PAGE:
Date of Award


Document Type


Degree Name

Doctor of Philosophy (PhD)


Department of Electrical and Computer Engineering

First Advisor

Richard K. Martin, PhD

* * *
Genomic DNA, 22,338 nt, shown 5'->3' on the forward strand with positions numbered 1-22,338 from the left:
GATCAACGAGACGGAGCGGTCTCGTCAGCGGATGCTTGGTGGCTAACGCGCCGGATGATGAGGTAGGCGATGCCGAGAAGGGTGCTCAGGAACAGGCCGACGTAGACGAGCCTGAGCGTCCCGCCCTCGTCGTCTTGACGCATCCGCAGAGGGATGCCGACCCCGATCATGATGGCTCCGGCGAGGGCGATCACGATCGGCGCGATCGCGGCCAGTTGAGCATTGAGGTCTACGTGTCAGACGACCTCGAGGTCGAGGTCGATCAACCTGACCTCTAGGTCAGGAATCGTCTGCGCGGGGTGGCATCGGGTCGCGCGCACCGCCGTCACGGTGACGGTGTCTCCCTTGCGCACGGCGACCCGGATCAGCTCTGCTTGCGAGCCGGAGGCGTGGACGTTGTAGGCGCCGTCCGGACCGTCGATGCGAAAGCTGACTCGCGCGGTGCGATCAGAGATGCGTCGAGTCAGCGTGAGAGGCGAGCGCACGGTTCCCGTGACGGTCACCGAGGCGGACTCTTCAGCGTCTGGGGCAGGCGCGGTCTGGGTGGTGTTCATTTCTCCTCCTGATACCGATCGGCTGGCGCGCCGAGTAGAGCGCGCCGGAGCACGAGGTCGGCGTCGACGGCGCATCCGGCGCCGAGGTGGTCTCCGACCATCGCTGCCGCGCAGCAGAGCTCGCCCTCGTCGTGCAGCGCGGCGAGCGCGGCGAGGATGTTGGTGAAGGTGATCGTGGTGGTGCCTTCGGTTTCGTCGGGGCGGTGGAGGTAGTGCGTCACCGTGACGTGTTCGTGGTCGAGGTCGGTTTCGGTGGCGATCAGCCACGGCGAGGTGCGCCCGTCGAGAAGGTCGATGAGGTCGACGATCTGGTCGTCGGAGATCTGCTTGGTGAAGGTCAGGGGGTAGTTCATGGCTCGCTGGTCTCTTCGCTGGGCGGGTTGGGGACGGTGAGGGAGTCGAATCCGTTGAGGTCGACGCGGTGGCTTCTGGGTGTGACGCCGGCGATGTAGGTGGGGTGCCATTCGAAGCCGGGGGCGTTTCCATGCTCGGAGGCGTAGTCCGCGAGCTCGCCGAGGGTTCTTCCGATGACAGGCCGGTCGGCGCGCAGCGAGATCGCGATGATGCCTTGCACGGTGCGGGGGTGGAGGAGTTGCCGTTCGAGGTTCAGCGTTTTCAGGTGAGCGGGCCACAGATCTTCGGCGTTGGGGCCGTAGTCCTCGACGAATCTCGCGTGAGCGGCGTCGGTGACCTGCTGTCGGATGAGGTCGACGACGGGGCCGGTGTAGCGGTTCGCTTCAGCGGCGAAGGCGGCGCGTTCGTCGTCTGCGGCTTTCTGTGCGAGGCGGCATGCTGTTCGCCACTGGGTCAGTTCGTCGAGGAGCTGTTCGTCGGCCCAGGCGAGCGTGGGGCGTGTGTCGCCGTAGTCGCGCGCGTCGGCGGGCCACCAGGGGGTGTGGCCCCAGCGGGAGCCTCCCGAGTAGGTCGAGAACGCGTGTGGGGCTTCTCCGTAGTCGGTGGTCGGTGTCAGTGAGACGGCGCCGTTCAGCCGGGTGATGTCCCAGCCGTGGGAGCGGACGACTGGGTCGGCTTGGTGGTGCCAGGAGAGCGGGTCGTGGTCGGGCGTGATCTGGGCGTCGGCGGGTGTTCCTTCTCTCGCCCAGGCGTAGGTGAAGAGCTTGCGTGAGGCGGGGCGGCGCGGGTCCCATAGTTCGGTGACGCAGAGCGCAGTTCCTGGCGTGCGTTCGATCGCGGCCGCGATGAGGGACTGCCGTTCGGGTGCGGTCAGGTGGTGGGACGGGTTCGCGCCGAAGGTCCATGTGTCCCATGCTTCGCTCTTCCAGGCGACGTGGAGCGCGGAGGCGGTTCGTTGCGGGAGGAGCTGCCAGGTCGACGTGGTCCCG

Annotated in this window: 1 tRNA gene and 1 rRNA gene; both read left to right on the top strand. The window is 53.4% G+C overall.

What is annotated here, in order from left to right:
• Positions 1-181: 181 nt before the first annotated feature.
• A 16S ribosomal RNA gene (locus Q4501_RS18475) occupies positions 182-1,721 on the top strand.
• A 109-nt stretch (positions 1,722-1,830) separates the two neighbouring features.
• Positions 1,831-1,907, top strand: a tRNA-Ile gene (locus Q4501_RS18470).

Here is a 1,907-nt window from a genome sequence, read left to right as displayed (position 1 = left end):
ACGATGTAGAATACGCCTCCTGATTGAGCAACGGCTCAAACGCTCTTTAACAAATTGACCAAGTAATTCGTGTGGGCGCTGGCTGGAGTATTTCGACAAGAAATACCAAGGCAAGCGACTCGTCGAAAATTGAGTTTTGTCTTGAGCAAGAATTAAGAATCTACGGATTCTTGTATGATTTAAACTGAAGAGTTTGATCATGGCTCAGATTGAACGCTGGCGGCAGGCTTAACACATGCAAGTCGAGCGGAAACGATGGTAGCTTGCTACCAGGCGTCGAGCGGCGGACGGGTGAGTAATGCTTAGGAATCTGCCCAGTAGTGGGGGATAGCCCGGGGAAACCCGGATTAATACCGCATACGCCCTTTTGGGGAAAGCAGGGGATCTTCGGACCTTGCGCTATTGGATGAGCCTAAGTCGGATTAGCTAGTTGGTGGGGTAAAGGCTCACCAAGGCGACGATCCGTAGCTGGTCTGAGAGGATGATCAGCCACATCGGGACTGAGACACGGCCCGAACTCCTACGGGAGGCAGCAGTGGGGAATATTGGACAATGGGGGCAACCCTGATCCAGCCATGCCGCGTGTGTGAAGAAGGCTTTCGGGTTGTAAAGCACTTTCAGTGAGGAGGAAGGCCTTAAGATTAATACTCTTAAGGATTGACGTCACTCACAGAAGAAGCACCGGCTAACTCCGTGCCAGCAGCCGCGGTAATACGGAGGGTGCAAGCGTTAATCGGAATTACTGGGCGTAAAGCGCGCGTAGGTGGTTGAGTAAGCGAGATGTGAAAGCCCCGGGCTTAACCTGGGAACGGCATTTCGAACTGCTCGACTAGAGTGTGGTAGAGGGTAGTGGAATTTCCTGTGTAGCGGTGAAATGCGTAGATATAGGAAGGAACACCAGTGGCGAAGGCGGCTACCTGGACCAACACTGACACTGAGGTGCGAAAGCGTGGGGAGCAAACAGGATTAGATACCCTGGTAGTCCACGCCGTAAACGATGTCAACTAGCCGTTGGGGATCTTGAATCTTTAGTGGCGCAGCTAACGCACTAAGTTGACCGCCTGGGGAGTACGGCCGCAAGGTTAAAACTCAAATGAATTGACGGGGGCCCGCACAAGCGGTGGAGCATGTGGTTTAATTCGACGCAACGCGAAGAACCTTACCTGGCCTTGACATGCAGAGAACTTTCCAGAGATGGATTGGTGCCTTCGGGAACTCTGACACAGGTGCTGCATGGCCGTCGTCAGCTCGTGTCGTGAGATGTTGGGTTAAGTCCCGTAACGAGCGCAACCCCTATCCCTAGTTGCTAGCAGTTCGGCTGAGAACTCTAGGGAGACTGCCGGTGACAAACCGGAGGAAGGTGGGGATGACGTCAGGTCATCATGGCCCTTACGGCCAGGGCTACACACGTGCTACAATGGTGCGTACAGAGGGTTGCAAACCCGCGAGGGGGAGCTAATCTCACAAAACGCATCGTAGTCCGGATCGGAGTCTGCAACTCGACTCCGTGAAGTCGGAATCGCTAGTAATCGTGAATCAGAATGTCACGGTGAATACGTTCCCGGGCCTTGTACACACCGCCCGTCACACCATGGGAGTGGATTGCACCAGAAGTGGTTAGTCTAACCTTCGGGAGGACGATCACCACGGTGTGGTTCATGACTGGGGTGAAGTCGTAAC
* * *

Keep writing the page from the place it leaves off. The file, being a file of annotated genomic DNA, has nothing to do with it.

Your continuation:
The purpose of this research effort is to improve and characterize range estimation in a three-dimensional FLASH LAser Detection And Ranging (3D FLASH LADAR) by investigating spatial dimension blurring effects. The myriad of emerging applications for 3D FLASH LADAR both as primary and supplemental sensor necessitate superior performance including accurate range estimates. Along with range information, this sensor also provides an imaging or laser vision capability. Consequently, accurate range estimates would also greatly aid in image quality of a target or remote scene under interrogation. Unlike previous efforts, this research accounts for pixel coupling by defining the range image mathematical model as a convolution between the system spatial impulse response and the object (target or remote scene) at a particular range slice. Using this model, improved range estimation is possible by object restoration from the data observations. Object estimation is principally performed by deriving a blind deconvolution Generalized Expectation Maximization (GEM) algorithm with the range determined from the estimated object by a normalized correlation method. Theoretical derivations and simulation results are verified with experimental data of a bar target taken from a 3D FLASH LADAR system in a laboratory environment. Additionally, among other factors, range separation estimation variance is a function of two LADAR design parameters (range sampling interval and transmitted pulse-width), which can be optimized using the expected range resolution between two point sources. Using both CRB theory and an unbiased estimator, an investigation is accomplished that finds the optimal pulse-width for several range sampling scenarios using a range resolution metric.

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